The Right or the Duty to Die: Making the Case for Physician-Assisted Suicide
By Susanne Marie Johnson, BSN, RN
In February 2013, Barbara Mancini of Philadelphia was arrested and
subsequently charged with a felony of assisted suicide. The prosecution
asserts Mancini provided her 93-year-old and terminally ill father, Joe
Yourshaw, with the bottle of morphine that allowed him to take a lethal dose in
an attempt to end his life.
Mancini’s father suffered from at least two end-stage diseases and was
under hospice care in his Pottstown home. Ms. Manicini maintains that she
provided her father with the morphine because he had requested it in an effort
to relieve his own suffering. Despite Ms. Mancini’s assertion that her father
would not want further treatment, Mr. Yourshaw was transferred to a local
hospital, resuscitated, and given even more morphine for his pain after his
hospice nurse called 911. He would die four days later.
If Pennsylvania and other states had legislation permitting
physician-assisted suicide (PAS), Mr. Yourshaw might have died comfortably at
home, surrounded by those he loved, feeling secure in the knowledge that he did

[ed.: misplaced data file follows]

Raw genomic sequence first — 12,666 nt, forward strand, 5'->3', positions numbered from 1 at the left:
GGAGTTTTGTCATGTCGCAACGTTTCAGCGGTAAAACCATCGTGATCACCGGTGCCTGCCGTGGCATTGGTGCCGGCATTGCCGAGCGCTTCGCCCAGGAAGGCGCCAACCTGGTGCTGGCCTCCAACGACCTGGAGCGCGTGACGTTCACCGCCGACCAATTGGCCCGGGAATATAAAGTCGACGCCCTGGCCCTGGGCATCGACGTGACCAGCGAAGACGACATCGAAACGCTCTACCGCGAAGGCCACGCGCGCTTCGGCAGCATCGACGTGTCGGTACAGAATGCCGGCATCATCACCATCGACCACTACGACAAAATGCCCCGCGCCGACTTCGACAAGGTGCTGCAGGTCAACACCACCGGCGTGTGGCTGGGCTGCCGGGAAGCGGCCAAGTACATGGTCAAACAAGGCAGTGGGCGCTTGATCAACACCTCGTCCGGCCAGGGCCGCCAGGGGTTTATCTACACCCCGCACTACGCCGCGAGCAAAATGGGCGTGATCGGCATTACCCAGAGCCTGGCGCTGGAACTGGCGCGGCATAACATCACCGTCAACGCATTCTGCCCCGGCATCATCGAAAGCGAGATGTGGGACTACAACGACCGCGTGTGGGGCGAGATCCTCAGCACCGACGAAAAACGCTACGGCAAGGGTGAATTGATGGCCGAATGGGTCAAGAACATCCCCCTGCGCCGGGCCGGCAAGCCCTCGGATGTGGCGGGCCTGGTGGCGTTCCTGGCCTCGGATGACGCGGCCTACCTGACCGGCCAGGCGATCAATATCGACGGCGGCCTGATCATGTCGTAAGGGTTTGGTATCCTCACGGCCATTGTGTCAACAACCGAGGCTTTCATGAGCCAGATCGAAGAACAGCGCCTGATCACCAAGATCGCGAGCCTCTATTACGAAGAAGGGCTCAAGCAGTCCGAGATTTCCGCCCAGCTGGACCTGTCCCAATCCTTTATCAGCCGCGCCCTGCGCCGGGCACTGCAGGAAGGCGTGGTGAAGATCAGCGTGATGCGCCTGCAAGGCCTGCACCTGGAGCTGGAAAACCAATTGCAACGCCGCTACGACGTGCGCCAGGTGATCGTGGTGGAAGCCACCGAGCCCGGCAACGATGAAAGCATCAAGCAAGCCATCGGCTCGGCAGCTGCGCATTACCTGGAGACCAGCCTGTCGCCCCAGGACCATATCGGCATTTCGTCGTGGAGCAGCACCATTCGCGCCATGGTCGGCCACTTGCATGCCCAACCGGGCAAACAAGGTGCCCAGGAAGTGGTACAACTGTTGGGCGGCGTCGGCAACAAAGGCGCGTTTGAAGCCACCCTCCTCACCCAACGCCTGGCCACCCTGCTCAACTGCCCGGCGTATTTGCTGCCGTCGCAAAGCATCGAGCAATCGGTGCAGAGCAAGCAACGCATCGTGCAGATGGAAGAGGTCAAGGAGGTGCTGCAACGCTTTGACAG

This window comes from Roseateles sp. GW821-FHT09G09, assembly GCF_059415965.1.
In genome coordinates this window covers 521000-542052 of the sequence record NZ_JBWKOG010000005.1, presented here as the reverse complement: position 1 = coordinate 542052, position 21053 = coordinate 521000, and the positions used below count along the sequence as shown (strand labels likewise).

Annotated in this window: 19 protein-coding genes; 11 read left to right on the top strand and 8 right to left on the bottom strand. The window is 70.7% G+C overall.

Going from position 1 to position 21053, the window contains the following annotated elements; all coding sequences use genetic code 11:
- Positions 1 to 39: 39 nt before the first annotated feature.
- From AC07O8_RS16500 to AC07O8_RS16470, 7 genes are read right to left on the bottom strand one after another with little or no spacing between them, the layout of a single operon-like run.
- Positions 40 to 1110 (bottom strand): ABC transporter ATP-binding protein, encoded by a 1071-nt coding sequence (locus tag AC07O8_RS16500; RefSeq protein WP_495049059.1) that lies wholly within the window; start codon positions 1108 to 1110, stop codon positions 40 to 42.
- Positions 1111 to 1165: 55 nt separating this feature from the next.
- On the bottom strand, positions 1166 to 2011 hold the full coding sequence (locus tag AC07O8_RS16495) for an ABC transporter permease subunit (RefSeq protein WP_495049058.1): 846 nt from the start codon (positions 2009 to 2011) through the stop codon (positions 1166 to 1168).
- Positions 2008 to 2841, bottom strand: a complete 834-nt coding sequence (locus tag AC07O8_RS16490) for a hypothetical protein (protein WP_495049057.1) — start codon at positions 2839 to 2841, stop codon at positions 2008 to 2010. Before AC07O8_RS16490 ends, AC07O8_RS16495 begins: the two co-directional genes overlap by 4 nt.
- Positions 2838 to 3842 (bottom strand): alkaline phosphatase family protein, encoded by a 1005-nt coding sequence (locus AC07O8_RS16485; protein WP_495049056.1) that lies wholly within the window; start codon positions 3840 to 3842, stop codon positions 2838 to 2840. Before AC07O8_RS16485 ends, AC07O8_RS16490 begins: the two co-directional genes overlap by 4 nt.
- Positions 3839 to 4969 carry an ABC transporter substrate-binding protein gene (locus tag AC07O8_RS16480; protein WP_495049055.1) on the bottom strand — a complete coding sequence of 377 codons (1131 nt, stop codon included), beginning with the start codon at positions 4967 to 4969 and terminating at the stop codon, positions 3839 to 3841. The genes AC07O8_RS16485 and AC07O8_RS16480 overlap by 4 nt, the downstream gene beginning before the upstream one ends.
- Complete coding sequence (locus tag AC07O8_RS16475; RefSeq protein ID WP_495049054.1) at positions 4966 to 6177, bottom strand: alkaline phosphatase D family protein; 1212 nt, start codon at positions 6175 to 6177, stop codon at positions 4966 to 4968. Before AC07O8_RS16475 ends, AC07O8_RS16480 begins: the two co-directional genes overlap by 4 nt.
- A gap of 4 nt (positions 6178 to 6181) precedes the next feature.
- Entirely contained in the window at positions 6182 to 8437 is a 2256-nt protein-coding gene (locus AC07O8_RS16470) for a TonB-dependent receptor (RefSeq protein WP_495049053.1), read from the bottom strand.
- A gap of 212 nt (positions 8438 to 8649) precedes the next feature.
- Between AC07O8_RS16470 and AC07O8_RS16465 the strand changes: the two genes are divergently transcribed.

not have to succumb to his diseases but could assert his right to autonomy as a
patient and leave this world of his own accord.
The Netherlands has legally allowed physician-assisted suicide since
1992. In the U.S., Oregon made physician-assisted suicide legal in 1997 when
voters passed the Death With Dignity Act (DWDA) and Washington passed similar
legislation in 2009. The DWDA act permits a mentally competent and terminally
ill individual who is over the age of 18 and a citizen of the state of Oregon
to request a lethal dose of medication (usually an oral dose of a barbiturate)
from their physician for the purpose of ending their life.
In order for a patient to be considered eligible to participate in the
act, they must also meet the following criteria:
1. The patient must make two
verbal requests separated
by a period of at least 15 days to their attending physician .
2. The patient must also make a written
request to their attending physician in the presence of two witnesses.
3. An attending
and consulting physician must then confirm the patient’s diagnosis and
prognosis and whether or not the patient is capable of making healthcare
decisions for themselves.
4. If the patient’s judgment is believed to be impaired
either by psychiatric condition or coercion, the patient must be referred for psychological
5. The attending physician must educate the patient about
alternatives including, but not limited to, palliative care, hospice care, and
6. The attending physician must request, but must not require,
that the patient notify their next-of-kin of the request for the prescription.
Patients may retract their request at any time.
7. Physicians must report all
requests for prescriptions of lethal medications to the Oregon Health Authority
and pharmacists must be notified if the prescribed medication is used.
The right to die is not the same as the duty to die. The DWDA is not a
tool to advocate for the removal of life-prolonging treatments or devices. Many